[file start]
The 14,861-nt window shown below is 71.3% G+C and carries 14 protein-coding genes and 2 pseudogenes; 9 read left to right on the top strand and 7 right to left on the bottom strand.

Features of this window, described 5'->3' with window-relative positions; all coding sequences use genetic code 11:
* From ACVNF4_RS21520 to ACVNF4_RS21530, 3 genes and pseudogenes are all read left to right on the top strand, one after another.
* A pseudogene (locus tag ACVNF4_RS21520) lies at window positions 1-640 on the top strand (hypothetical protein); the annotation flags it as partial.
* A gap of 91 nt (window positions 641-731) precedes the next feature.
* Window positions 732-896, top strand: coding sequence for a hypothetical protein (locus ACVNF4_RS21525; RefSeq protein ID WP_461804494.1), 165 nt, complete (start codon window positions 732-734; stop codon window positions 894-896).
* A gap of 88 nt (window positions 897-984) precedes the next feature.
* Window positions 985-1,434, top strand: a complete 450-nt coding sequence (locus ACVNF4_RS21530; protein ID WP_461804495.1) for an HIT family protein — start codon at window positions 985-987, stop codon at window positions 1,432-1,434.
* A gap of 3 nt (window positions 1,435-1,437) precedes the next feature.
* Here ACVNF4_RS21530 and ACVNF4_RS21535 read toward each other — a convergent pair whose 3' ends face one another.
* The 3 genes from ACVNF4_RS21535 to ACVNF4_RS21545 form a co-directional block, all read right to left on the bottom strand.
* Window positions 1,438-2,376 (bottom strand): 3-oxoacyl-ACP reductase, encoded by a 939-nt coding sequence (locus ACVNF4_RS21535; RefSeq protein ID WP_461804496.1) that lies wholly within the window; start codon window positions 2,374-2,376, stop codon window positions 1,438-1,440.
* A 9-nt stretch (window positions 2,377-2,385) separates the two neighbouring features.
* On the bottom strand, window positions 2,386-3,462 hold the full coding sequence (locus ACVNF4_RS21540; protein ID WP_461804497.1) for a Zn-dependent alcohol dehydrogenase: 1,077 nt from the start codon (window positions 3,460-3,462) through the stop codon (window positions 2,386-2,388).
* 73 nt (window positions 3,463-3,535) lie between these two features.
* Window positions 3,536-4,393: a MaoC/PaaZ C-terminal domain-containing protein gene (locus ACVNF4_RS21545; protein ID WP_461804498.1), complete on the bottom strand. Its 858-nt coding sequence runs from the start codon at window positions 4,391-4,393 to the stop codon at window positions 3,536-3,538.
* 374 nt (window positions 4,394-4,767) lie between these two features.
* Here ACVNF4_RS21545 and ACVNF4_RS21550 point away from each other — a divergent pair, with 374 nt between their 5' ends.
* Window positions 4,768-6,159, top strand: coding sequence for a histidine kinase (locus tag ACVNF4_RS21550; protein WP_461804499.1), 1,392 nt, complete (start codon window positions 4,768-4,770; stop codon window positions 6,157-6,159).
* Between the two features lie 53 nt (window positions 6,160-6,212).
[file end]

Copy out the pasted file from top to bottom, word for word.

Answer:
The 14,861-nt window shown below is 71.3% G+C and carries 14 protein-coding genes and 2 pseudogenes; 9 read left to right on the top strand and 7 right to left on the bottom strand.

Features of this window, described 5'->3' with window-relative positions; all coding sequences use genetic code 11:
* From ACVNF4_RS21520 to ACVNF4_RS21530, 3 genes and pseudogenes are all read left to right on the top strand, one after another.
* A pseudogene (locus tag ACVNF4_RS21520) lies at window positions 1-640 on the top strand (hypothetical protein); the annotation flags it as partial.
* A gap of 91 nt (window positions 641-731) precedes the next feature.
* Window positions 732-896, top strand: coding sequence for a hypothetical protein (locus ACVNF4_RS21525; RefSeq protein ID WP_461804494.1), 165 nt, complete (start codon window positions 732-734; stop codon window positions 894-896).
* A gap of 88 nt (window positions 897-984) precedes the next feature.
* Window positions 985-1,434, top strand: a complete 450-nt coding sequence (locus ACVNF4_RS21530; protein ID WP_461804495.1) for an HIT family protein — start codon at window positions 985-987, stop codon at window positions 1,432-1,434.
* A gap of 3 nt (window positions 1,435-1,437) precedes the next feature.
* Here ACVNF4_RS21530 and ACVNF4_RS21535 read toward each other — a convergent pair whose 3' ends face one another.
* The 3 genes from ACVNF4_RS21535 to ACVNF4_RS21545 form a co-directional block, all read right to left on the bottom strand.
* Window positions 1,438-2,376 (bottom strand): 3-oxoacyl-ACP reductase, encoded by a 939-nt coding sequence (locus ACVNF4_RS21535; RefSeq protein ID WP_461804496.1) that lies wholly within the window; start codon window positions 2,374-2,376, stop codon window positions 1,438-1,440.
* A 9-nt stretch (window positions 2,377-2,385) separates the two neighbouring features.
* On the bottom strand, window positions 2,386-3,462 hold the full coding sequence (locus ACVNF4_RS21540; protein ID WP_461804497.1) for a Zn-dependent alcohol dehydrogenase: 1,077 nt from the start codon (window positions 3,460-3,462) through the stop codon (window positions 2,386-2,388).
* 73 nt (window positions 3,463-3,535) lie between these two features.
* Window positions 3,536-4,393: a MaoC/PaaZ C-terminal domain-containing protein gene (locus ACVNF4_RS21545; protein ID WP_461804498.1), complete on the bottom strand. Its 858-nt coding sequence runs from the start codon at window positions 4,391-4,393 to the stop codon at window positions 3,536-3,538.
* 374 nt (window positions 4,394-4,767) lie between these two features.
* Here ACVNF4_RS21545 and ACVNF4_RS21550 point away from each other — a divergent pair, with 374 nt between their 5' ends.
* Window positions 4,768-6,159, top strand: coding sequence for a histidine kinase (locus tag ACVNF4_RS21550; protein WP_461804499.1), 1,392 nt, complete (start codon window positions 4,768-4,770; stop codon window positions 6,157-6,159).
* Between the two features lie 53 nt (window positions 6,160-6,212).